food-aidThe US provides substantial food aid at times of crisis to many countries around the world. According to current policy, the food is purchased from US farmers. This has the advantage of helping the US farmers, many of whom are struggling to make a decent living, like farmers in many other developed countries. However, it also has significant disadvantages, including the logistical challenge of transporting the food aid and the adverse effects of imported food aid on local markets in recipient countries.

Unfortunately, when food aid is imported into a recipient country and distributed free of charge, local farmers are no longer able to sell their crops, because they are unable to compete with free. If the food aid continues for long enough, there will be a disincentive for local farmers to plant the next crop because they know or suspect that they will be unable to sell it, and accordingly the delivery of food aid can actually cause long-term food insecurity, as has happened in Ethiopia.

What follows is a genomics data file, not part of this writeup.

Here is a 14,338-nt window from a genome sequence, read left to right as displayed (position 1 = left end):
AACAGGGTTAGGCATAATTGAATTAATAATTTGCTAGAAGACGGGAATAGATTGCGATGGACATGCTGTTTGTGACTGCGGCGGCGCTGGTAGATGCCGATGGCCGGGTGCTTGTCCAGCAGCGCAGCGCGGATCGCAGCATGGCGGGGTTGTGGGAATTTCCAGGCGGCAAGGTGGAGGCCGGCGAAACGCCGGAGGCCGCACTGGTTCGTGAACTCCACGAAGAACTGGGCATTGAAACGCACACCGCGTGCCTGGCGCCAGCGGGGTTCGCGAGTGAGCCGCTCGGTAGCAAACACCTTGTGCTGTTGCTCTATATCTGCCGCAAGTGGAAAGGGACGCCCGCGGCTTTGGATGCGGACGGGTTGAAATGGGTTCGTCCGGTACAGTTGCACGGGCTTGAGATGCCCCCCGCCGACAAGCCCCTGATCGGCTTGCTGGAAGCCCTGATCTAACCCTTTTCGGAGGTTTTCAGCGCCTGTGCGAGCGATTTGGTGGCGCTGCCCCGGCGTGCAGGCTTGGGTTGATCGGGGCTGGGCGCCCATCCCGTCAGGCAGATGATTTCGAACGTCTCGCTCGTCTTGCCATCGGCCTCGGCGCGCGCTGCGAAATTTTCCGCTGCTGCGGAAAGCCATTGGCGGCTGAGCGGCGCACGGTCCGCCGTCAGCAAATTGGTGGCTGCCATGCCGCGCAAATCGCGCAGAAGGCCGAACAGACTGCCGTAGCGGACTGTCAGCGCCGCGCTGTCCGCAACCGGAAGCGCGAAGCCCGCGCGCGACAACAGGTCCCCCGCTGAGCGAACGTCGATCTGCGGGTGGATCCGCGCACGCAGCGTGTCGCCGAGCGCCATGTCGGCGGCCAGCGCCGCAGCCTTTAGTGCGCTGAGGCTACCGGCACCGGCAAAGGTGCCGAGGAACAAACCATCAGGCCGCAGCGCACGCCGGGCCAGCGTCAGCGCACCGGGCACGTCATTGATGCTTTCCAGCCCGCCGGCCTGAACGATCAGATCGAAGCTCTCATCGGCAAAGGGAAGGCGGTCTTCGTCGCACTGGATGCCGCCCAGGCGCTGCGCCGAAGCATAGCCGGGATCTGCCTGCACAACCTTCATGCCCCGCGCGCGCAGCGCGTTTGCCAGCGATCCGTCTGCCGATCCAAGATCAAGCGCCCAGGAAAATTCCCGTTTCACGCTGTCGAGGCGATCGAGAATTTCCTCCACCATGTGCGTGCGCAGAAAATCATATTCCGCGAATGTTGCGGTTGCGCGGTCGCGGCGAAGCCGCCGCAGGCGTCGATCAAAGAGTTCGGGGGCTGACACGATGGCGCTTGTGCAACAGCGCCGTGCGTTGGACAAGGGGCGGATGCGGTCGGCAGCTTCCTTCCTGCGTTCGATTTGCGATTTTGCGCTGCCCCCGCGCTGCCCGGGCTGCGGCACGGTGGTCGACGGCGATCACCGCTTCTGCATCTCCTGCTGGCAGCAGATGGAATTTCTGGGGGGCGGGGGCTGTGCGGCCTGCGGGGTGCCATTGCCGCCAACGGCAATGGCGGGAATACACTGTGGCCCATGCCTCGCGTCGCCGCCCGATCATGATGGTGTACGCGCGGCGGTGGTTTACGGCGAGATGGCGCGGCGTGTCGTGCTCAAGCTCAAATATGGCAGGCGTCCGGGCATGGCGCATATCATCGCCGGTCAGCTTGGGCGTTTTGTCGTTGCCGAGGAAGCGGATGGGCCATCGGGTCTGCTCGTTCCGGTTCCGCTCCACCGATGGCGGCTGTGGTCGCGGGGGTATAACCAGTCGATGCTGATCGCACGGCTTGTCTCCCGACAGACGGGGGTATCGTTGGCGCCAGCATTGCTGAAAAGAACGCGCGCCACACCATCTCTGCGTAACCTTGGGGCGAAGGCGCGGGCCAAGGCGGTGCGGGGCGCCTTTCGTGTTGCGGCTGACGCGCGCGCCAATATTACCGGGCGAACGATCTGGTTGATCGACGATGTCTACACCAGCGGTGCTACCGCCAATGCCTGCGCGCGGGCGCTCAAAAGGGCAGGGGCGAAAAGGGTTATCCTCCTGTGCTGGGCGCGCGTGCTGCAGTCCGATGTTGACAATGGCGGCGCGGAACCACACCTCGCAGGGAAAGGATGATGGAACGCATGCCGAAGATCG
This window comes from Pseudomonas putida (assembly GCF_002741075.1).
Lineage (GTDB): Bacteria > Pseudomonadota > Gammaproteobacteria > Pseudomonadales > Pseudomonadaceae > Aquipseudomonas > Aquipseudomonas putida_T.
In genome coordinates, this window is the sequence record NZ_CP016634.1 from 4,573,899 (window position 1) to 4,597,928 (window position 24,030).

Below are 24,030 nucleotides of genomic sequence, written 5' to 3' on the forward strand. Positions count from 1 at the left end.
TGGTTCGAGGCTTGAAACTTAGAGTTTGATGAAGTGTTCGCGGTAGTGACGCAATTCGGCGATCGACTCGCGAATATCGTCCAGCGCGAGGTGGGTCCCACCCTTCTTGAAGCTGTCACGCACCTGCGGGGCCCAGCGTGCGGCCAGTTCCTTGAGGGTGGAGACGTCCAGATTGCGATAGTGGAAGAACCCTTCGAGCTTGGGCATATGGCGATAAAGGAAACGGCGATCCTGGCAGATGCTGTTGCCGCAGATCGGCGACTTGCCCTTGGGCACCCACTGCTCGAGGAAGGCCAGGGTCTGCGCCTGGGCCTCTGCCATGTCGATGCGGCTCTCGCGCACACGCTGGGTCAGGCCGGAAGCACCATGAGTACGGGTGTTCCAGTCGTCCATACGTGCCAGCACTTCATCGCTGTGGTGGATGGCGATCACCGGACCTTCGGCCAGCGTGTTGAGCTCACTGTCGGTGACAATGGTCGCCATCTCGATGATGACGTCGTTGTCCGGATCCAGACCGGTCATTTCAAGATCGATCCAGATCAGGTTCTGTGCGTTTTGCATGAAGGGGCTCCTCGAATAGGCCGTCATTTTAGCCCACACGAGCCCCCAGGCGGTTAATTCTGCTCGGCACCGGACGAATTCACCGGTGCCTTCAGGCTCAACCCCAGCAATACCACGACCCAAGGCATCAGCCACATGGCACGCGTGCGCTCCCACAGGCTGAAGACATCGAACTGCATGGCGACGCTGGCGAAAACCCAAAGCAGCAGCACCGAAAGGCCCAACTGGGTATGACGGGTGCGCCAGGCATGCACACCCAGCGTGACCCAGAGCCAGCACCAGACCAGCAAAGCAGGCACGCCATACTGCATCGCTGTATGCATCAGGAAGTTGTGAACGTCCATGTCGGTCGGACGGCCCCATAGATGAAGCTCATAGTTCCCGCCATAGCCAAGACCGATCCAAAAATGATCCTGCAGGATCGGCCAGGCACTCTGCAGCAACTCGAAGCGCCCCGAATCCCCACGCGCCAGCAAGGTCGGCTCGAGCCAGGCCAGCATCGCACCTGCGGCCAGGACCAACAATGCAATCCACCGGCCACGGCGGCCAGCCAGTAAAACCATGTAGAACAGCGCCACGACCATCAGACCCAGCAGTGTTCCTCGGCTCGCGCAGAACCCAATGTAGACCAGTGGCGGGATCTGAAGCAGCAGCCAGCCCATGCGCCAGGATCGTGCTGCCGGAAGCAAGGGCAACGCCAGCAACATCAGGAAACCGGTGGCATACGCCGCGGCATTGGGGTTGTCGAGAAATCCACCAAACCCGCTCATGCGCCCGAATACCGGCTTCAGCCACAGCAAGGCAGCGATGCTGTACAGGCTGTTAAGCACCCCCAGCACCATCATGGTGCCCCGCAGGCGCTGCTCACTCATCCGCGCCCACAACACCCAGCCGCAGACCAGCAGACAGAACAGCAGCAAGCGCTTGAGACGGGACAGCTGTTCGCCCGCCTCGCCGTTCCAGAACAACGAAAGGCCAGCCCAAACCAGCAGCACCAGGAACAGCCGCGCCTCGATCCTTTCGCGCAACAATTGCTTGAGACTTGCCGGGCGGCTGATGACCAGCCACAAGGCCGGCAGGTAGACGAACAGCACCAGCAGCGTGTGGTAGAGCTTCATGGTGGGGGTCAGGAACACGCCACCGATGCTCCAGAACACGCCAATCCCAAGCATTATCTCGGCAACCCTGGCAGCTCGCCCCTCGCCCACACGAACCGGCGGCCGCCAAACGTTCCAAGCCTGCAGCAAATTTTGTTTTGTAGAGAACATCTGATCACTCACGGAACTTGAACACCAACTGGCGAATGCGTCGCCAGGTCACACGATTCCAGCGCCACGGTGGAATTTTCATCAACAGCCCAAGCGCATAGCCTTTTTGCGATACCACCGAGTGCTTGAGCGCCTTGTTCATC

According to a recent New York Times article, the Obama Administration is seeking to change the food aid policy to give preference to buying food in developing countries, rather than buying it from US farmers and shipping it to the recipients. The change should enable the US to provide significantly more food aid at lower cost. The change in policy is being opposed by organisations with US farming and shipping interests, who stand to lose hundreds of jobs.

Leave a Reply